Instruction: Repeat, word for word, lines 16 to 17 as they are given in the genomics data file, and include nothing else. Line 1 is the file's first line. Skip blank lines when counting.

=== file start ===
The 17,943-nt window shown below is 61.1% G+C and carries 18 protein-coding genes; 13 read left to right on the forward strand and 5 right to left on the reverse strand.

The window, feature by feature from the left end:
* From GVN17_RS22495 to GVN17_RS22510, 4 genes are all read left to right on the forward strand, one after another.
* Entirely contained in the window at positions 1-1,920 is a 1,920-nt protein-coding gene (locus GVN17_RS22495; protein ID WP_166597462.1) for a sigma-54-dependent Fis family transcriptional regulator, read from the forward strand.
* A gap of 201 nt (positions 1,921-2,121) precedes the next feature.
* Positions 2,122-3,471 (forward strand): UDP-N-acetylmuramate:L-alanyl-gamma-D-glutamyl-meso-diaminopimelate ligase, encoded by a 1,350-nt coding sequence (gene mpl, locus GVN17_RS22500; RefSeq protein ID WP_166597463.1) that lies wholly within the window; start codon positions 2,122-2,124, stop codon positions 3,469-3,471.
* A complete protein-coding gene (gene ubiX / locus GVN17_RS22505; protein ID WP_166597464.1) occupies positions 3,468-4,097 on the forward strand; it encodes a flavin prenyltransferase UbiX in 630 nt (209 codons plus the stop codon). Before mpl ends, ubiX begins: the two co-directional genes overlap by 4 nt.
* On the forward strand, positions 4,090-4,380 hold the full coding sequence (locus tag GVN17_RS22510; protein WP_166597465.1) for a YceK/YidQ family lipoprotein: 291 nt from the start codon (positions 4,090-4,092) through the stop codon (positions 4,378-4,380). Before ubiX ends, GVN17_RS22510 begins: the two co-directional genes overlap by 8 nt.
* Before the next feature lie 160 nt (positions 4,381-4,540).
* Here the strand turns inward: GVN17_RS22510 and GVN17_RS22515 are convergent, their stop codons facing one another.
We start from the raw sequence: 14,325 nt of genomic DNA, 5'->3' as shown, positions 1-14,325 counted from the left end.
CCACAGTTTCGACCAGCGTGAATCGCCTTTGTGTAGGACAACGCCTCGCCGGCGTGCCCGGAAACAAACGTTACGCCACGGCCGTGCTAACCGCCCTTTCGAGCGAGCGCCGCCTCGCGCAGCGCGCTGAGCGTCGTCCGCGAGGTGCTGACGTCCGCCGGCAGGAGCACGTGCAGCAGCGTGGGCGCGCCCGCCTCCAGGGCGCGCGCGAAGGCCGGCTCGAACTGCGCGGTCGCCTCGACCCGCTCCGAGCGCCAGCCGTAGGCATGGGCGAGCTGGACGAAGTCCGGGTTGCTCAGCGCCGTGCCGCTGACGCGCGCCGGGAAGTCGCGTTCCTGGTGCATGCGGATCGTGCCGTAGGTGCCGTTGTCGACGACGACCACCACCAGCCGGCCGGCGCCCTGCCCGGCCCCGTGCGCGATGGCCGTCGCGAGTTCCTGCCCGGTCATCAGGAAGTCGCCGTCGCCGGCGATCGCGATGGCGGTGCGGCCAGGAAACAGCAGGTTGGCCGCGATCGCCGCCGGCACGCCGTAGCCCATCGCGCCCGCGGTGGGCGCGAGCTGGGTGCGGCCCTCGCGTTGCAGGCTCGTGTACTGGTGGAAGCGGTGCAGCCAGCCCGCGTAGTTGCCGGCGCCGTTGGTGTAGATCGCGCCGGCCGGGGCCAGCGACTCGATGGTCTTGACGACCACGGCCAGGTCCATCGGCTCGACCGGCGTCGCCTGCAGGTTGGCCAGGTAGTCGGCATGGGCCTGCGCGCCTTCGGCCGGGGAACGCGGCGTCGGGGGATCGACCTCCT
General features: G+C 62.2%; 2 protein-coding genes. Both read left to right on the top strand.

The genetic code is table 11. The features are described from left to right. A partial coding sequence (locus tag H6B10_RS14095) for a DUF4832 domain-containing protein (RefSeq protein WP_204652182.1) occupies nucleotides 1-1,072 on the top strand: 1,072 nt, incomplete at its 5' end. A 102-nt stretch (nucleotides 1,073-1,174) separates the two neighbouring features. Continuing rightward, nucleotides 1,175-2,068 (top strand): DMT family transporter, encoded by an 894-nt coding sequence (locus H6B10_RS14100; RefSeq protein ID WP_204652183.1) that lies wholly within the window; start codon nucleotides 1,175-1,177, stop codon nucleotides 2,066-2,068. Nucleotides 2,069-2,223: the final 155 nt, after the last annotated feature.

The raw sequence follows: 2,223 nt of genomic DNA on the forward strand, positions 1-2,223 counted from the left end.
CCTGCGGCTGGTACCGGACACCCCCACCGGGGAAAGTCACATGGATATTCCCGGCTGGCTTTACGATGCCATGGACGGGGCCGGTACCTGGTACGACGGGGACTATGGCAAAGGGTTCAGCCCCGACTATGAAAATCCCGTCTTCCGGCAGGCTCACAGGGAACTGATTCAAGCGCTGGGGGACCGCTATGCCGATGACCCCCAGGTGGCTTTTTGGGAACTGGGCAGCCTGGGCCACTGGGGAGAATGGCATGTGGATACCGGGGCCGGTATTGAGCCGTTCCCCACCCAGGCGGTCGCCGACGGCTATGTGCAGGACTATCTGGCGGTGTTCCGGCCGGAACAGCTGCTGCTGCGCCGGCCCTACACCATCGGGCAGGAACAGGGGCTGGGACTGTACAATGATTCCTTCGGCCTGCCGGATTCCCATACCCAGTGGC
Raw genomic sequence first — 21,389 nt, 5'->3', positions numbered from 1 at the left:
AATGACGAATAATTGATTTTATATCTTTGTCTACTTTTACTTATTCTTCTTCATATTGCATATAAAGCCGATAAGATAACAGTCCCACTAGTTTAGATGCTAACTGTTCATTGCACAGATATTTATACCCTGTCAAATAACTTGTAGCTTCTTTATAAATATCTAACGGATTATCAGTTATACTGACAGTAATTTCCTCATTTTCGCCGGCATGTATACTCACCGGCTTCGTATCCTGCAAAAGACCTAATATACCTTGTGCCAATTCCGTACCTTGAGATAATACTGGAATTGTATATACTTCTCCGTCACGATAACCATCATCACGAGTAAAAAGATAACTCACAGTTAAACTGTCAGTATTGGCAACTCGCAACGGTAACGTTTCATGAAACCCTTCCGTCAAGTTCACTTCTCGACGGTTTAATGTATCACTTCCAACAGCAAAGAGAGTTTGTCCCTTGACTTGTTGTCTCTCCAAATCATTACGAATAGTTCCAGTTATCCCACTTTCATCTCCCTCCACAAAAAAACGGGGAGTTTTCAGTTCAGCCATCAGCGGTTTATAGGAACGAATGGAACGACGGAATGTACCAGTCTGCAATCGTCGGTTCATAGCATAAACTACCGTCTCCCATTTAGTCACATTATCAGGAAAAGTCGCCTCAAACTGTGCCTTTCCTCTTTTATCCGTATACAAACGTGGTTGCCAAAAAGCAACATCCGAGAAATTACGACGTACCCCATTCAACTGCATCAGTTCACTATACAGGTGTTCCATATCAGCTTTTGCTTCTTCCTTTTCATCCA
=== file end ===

CCTGCGGCTGGTACCGGACACCCCCACCGGGGAAAGTCACATGGATATTCCCGGCTGGCTTTACGATGCCATGGACGGGGCCGGTACCTGGTACGACGGGGACTATGGCAAAGGGTTCAGCCCCGACTATGAAAATCCCGTCTTCCGGCAGGCTCACAGGGAACTGATTCAAGCGCTGGGGGACCGCTATGCCGATGACCCCCAGGTGGCTTTTTGGGAACTGGGCAGCCTGGGCCACTGGGGAGAATGGCATGTGGATACCGGGGCCGGTATTGAGCCGTTCCCCACCCAGGCGGTCGCCGACGGCTATGTGCAGGACTATCTGGCGGTGTTCCGGCCGGAACAGCTGCTGCTGCGCCGGCCCTACACCATCGGGCAGGAACAGGGGCTGGGACTGTACAATGATTCCTTCGGCCTGCCGGATTCCCATACCCAGTGGC
Raw genomic sequence first — 21,389 nt, 5'->3', positions numbered from 1 at the left: